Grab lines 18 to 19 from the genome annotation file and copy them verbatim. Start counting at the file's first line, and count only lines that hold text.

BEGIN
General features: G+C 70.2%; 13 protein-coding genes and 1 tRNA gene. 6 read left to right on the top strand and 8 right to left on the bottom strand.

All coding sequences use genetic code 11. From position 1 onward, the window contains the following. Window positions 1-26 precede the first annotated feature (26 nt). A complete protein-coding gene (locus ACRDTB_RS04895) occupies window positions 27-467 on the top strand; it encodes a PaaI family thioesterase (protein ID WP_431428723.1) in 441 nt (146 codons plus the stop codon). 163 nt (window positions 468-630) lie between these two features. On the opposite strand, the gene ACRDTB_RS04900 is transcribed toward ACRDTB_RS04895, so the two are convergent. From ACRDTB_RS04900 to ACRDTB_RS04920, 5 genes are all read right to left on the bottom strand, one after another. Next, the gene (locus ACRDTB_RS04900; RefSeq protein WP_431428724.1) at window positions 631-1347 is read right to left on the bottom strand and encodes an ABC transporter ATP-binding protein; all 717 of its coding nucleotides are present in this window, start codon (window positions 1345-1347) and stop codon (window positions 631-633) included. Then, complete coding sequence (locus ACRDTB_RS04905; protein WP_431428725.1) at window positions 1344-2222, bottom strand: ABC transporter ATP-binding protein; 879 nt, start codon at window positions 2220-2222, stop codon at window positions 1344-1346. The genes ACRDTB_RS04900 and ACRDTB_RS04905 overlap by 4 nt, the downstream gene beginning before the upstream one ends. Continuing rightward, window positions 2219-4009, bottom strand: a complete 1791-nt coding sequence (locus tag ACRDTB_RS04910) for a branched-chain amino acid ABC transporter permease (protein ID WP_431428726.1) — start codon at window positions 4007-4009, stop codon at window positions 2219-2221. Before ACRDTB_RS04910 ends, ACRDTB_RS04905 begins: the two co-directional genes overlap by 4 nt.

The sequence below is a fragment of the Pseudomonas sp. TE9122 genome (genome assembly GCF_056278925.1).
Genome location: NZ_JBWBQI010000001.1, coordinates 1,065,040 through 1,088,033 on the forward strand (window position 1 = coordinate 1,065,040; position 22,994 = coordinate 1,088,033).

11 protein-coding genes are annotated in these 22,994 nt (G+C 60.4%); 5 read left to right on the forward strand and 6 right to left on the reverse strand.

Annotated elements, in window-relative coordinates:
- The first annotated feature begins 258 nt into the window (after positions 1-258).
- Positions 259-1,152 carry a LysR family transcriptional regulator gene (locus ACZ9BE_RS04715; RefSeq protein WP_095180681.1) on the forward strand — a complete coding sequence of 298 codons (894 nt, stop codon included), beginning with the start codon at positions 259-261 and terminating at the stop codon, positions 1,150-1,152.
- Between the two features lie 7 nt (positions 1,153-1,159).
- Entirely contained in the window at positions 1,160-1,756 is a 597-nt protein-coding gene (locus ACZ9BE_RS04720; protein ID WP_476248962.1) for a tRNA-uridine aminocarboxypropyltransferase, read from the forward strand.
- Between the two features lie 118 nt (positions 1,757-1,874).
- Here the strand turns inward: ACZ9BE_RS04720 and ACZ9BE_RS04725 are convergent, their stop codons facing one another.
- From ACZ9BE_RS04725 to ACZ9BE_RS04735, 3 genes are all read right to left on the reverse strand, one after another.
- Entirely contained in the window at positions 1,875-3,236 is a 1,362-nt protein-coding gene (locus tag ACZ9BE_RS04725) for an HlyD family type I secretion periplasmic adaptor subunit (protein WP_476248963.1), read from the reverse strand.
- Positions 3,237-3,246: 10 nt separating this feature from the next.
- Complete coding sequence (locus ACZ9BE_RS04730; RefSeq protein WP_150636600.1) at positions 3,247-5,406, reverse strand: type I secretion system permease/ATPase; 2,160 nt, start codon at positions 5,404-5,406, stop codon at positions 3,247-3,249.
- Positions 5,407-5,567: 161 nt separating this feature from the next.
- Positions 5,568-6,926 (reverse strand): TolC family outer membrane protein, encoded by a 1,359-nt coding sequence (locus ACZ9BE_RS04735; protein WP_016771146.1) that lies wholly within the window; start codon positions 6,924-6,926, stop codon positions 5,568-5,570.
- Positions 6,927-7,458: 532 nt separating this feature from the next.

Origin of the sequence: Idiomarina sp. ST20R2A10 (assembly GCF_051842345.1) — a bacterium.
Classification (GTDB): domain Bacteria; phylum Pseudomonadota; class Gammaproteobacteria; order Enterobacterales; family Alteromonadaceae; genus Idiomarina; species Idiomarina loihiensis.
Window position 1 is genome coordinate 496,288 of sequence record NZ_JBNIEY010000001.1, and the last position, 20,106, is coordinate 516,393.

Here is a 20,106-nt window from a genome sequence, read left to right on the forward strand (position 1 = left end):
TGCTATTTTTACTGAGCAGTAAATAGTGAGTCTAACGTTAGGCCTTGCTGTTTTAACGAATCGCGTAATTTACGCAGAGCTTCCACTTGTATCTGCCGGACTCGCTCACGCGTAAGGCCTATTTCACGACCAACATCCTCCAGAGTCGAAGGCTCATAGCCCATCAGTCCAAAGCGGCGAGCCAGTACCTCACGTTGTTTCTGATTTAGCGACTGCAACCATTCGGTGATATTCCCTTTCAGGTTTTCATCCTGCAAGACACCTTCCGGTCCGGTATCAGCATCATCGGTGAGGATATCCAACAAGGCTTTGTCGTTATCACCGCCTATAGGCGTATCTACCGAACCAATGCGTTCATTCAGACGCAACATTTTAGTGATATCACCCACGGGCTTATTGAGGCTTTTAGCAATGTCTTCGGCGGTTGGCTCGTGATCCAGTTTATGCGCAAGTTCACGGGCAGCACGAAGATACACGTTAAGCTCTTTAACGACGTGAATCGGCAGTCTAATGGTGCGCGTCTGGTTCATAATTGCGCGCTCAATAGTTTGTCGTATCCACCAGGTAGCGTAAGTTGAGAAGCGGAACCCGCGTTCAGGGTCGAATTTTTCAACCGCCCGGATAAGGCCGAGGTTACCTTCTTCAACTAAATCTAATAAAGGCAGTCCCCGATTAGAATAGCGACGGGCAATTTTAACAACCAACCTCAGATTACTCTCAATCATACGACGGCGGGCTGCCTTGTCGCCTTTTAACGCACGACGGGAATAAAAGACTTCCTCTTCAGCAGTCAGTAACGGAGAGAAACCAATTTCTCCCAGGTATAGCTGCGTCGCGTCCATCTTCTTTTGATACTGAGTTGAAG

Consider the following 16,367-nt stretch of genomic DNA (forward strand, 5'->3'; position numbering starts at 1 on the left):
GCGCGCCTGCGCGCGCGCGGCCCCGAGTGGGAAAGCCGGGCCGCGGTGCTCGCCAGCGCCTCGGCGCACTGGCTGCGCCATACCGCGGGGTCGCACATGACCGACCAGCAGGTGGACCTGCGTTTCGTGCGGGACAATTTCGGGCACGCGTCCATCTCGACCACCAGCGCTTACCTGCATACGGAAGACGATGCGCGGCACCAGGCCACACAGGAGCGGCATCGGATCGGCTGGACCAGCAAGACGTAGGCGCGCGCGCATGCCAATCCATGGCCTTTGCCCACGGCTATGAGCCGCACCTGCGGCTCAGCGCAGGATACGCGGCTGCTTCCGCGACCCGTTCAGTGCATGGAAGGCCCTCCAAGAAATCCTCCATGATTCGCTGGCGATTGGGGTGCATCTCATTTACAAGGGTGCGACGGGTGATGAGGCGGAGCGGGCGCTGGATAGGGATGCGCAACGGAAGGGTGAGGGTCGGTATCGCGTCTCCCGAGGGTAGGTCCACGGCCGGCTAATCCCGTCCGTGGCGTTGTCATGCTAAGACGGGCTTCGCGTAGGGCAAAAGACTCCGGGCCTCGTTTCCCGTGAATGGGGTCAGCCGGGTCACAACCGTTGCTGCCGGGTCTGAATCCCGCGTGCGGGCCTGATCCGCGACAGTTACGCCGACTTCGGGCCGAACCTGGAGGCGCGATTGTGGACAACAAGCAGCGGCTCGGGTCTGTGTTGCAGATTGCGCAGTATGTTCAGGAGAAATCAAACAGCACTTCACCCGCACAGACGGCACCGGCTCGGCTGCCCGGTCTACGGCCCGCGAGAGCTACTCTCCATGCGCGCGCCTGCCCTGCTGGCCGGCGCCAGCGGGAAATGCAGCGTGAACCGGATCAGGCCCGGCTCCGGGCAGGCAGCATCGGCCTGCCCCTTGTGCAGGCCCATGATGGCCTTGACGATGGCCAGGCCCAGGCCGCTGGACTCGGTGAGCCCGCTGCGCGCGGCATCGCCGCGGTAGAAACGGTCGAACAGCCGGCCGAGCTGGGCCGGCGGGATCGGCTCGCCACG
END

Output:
- Positions 5,568-6,926 (reverse strand): TolC family outer membrane protein, encoded by a 1,359-nt coding sequence (locus ACZ9BE_RS04735; protein WP_016771146.1) that lies wholly within the window; start codon positions 6,924-6,926, stop codon positions 5,568-5,570.
- Positions 6,927-7,458: 532 nt separating this feature from the next.